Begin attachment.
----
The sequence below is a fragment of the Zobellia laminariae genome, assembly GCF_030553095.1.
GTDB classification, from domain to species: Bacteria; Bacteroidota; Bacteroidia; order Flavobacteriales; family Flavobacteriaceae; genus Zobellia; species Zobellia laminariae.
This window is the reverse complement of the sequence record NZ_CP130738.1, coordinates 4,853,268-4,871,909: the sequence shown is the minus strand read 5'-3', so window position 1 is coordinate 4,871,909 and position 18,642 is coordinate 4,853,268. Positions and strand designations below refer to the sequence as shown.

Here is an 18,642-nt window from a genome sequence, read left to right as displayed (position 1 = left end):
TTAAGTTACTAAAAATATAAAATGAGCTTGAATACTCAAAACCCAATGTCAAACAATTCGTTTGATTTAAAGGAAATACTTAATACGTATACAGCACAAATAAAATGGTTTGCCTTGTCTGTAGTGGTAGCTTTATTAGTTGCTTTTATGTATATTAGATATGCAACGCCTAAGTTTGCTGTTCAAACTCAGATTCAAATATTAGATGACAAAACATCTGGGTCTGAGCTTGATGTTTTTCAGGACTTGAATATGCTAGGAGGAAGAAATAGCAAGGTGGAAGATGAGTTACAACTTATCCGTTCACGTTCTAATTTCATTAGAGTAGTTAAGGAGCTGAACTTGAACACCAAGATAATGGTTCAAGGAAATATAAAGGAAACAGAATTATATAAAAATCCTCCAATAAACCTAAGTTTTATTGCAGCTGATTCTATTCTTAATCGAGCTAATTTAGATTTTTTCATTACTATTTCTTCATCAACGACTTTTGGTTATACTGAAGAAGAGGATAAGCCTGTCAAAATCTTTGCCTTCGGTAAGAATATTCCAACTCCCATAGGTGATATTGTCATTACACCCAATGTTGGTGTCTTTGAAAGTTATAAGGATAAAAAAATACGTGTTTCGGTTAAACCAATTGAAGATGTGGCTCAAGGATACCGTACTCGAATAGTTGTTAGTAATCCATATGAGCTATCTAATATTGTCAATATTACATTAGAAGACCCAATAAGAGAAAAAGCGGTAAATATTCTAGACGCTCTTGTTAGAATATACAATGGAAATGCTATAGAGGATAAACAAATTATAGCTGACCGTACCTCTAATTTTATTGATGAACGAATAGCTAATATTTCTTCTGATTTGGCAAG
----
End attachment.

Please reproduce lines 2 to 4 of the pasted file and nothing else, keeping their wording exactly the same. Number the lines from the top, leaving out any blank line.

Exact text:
GTDB classification, from domain to species: Bacteria; Bacteroidota; Bacteroidia; order Flavobacteriales; family Flavobacteriaceae; genus Zobellia; species Zobellia laminariae.
This window is the reverse complement of the sequence record NZ_CP130738.1, coordinates 4,853,268-4,871,909: the sequence shown is the minus strand read 5'-3', so window position 1 is coordinate 4,871,909 and position 18,642 is coordinate 4,853,268. Positions and strand designations below refer to the sequence as shown.

Here is an 18,642-nt window from a genome sequence, read left to right as displayed (position 1 = left end):